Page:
A normal day at Gayaza High School started with the beating of a big drum by Semeyi Bbugutanya – the Gatekeeper and Headman. The time would be around 5.30-6.00 a.m. The girls would then file out to the Common Room for prayers. After prayers, we made our beds, washed our faces and brushed our teeth.


  • 5:00am: Mr. Bugutanya beat the drum. Matron or one of us was to lead the prayers. Then we took out the potties and washed them and cleaned the teeth.
  • 6:00am: Another drum was beaten to alert us to go to dig in the gardens, others to prepare food or to gather firewood.
  • 7:30am: Washing and dressing
  • 8:00am: School day began. Uniforms were kept in the classrooms.

Lessons taught

Bible, English, Drama and Singing, Arithmetic, Geography, History, General Knowledge, Hygiene, Housewifery. Afternoons were given to sewing, knitting, darning, bread and cake making and traditional handcrafts.

Those whose turn it was to cook left class at 10.30am to prepare the midday meal for 12.30. Each house had its own banana and other foods plantations, and each house cooked its food and ate separately. On special days, like Christmas and Easter, we were given meat. Groundnut sauce, which is very good now in Uganda, had not yet been very common. It became common and popular at Gayaza during Miss Corby’s time.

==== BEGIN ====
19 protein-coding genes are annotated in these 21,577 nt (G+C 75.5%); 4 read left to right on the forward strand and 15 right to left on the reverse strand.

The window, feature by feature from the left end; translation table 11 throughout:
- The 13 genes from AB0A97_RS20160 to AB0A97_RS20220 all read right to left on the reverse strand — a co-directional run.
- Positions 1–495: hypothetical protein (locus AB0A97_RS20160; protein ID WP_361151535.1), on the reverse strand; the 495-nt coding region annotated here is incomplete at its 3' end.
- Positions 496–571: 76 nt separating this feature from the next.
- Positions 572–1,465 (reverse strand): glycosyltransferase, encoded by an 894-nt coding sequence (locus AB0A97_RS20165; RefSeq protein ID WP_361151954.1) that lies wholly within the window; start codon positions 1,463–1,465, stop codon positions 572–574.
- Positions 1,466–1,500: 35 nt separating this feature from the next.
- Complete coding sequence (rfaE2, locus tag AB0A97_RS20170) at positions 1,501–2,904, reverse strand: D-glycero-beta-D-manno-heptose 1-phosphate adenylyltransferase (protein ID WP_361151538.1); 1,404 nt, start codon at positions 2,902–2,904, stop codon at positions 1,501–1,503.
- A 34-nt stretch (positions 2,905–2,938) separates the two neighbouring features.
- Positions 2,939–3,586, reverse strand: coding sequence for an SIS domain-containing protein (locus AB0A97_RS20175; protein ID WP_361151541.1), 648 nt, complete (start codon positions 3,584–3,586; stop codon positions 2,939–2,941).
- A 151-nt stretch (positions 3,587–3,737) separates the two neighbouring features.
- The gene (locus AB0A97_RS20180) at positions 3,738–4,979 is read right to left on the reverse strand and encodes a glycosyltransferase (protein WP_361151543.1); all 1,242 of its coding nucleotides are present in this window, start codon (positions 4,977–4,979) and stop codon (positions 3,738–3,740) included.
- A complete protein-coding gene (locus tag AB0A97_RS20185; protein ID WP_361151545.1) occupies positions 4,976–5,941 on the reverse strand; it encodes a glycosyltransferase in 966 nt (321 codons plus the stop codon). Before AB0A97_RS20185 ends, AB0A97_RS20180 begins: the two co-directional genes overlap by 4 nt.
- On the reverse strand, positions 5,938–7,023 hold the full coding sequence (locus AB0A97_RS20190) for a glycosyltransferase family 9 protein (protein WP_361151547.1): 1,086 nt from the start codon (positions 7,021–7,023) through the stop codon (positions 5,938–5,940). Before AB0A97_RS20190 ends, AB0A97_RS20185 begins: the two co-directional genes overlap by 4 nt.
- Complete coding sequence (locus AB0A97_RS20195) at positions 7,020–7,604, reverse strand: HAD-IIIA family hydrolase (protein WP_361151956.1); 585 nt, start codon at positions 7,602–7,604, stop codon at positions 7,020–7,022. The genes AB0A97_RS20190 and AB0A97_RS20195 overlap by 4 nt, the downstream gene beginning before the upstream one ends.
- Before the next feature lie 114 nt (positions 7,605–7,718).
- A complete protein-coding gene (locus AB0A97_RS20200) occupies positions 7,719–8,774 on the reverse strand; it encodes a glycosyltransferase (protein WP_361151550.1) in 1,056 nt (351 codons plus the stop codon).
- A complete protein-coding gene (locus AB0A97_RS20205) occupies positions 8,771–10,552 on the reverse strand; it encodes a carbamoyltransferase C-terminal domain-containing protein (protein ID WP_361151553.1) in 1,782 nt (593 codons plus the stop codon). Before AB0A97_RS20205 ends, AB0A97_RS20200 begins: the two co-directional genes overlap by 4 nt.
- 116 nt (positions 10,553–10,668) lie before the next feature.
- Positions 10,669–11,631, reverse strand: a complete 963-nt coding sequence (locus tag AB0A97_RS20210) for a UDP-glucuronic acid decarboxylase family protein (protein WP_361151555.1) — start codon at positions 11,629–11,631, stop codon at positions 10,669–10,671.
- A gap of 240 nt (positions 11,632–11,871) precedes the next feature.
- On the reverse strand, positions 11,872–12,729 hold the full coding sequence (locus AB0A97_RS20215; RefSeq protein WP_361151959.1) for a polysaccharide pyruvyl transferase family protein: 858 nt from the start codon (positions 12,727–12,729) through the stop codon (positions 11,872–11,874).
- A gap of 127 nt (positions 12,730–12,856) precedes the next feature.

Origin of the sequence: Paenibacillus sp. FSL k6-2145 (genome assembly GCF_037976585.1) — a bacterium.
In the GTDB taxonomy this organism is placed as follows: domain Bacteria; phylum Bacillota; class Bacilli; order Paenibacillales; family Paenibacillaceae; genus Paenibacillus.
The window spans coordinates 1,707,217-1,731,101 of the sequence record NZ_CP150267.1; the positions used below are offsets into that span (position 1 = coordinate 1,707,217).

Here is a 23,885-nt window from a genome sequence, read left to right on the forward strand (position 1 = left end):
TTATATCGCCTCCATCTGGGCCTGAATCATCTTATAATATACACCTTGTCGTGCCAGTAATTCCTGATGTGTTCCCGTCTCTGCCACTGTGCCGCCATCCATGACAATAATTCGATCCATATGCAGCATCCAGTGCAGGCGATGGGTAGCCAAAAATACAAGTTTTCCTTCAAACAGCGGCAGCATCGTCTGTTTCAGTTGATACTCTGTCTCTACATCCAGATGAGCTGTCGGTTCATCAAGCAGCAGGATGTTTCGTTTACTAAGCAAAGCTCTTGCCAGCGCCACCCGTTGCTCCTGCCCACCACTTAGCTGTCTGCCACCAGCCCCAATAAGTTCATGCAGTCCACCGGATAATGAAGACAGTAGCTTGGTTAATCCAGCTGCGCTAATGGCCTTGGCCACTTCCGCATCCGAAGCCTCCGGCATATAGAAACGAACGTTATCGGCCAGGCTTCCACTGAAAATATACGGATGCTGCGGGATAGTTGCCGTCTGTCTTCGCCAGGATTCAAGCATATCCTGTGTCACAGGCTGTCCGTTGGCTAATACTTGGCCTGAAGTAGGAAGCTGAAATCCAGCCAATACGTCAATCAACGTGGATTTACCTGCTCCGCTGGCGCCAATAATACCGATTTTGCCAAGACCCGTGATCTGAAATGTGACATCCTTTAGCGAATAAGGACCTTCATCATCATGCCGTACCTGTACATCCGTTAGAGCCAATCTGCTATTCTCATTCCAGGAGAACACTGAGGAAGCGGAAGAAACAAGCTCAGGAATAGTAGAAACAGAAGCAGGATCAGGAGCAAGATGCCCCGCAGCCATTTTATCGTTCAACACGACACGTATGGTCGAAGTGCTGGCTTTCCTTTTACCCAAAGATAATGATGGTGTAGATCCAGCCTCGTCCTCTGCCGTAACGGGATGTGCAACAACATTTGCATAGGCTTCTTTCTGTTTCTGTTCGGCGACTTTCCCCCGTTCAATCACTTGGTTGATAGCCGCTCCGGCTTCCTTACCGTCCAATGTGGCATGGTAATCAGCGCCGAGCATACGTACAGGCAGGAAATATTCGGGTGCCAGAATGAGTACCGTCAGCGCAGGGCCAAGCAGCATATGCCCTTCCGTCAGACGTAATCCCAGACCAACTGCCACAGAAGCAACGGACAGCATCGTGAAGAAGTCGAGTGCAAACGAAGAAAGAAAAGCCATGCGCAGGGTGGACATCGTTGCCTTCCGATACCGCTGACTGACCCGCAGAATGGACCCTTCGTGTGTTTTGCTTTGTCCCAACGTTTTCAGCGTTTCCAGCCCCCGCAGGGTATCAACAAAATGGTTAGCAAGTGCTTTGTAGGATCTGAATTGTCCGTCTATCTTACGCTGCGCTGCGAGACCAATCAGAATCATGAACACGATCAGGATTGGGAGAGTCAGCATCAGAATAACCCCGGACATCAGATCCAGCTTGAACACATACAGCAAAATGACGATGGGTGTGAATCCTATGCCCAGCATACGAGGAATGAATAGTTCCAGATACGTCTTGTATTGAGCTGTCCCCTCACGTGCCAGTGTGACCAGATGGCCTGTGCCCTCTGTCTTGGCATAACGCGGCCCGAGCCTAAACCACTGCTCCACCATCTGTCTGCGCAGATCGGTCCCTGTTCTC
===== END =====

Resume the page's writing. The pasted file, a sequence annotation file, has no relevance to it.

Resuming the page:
After the meal, a half hour’s rest, before afternoon lessons. 4.00am roll call and giving of “progress and shortcomings points”

  • 6:00pm Back to the dormitory, wash dress up and eat dinner.
  • 7:30pm Evening Prayers, led by the members of staff in turns.
  • 8:30pm Those who had bad report or marks would be apprehended or warned or advised.”
  • 9:30pm Lights out. “No talking. If there were talking in the dormitory, the whole members of the dormitory would be sent to live in the hut near the church.


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